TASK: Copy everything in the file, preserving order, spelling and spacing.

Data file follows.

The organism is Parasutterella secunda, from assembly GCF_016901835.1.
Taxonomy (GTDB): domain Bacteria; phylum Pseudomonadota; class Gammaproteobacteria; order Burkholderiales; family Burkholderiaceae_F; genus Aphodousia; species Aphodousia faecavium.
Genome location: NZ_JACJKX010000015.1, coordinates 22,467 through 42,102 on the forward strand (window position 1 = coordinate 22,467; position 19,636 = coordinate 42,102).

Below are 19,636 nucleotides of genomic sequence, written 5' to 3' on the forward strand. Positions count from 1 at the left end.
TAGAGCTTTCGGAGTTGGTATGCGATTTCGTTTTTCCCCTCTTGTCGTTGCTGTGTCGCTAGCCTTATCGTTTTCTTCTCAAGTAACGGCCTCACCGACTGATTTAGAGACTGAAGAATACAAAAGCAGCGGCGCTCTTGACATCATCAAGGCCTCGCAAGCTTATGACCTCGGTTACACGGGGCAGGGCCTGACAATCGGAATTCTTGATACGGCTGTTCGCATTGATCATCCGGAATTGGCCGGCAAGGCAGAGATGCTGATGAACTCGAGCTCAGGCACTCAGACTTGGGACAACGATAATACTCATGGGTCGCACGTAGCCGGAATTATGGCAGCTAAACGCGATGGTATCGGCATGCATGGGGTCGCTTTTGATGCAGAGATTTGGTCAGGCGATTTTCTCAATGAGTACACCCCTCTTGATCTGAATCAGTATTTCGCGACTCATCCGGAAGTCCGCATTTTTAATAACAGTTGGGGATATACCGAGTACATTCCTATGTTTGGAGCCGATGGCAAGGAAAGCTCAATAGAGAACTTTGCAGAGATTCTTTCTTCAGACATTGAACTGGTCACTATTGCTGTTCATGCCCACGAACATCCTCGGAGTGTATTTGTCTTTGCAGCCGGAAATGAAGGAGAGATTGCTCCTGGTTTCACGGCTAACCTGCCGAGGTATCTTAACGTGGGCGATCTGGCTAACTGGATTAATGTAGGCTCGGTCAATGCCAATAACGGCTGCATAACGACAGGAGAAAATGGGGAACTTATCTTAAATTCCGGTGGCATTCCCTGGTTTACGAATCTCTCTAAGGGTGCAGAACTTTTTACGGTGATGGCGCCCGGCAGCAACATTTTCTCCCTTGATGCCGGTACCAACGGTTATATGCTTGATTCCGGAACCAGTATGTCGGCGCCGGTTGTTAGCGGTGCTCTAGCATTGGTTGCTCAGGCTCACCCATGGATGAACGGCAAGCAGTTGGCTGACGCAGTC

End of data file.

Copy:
The organism is Parasutterella secunda, from assembly GCF_016901835.1.
Taxonomy (GTDB): domain Bacteria; phylum Pseudomonadota; class Gammaproteobacteria; order Burkholderiales; family Burkholderiaceae_F; genus Aphodousia; species Aphodousia faecavium.
Genome location: NZ_JACJKX010000015.1, coordinates 22,467 through 42,102 on the forward strand (window position 1 = coordinate 22,467; position 19,636 = coordinate 42,102).

Below are 19,636 nucleotides of genomic sequence, written 5' to 3' on the forward strand. Positions count from 1 at the left end.
TAGAGCTTTCGGAGTTGGTATGCGATTTCGTTTTTCCCCTCTTGTCGTTGCTGTGTCGCTAGCCTTATCGTTTTCTTCTCAAGTAACGGCCTCACCGACTGATTTAGAGACTGAAGAATACAAAAGCAGCGGCGCTCTTGACATCATCAAGGCCTCGCAAGCTTATGACCTCGGTTACACGGGGCAGGGCCTGACAATCGGAATTCTTGATACGGCTGTTCGCATTGATCATCCGGAATTGGCCGGCAAGGCAGAGATGCTGATGAACTCGAGCTCAGGCACTCAGACTTGGGACAACGATAATACTCATGGGTCGCACGTAGCCGGAATTATGGCAGCTAAACGCGATGGTATCGGCATGCATGGGGTCGCTTTTGATGCAGAGATTTGGTCAGGCGATTTTCTCAATGAGTACACCCCTCTTGATCTGAATCAGTATTTCGCGACTCATCCGGAAGTCCGCATTTTTAATAACAGTTGGGGATATACCGAGTACATTCCTATGTTTGGAGCCGATGGCAAGGAAAGCTCAATAGAGAACTTTGCAGAGATTCTTTCTTCAGACATTGAACTGGTCACTATTGCTGTTCATGCCCACGAACATCCTCGGAGTGTATTTGTCTTTGCAGCCGGAAATGAAGGAGAGATTGCTCCTGGTTTCACGGCTAACCTGCCGAGGTATCTTAACGTGGGCGATCTGGCTAACTGGATTAATGTAGGCTCGGTCAATGCCAATAACGGCTGCATAACGACAGGAGAAAATGGGGAACTTATCTTAAATTCCGGTGGCATTCCCTGGTTTACGAATCTCTCTAAGGGTGCAGAACTTTTTACGGTGATGGCGCCCGGCAGCAACATTTTCTCCCTTGATGCCGGTACCAACGGTTATATGCTTGATTCCGGAACCAGTATGTCGGCGCCGGTTGTTAGCGGTGCTCTAGCATTGGTTGCTCAGGCTCACCCATGGATGAACGGCAAGCAGTTGGCTGACGCAGTC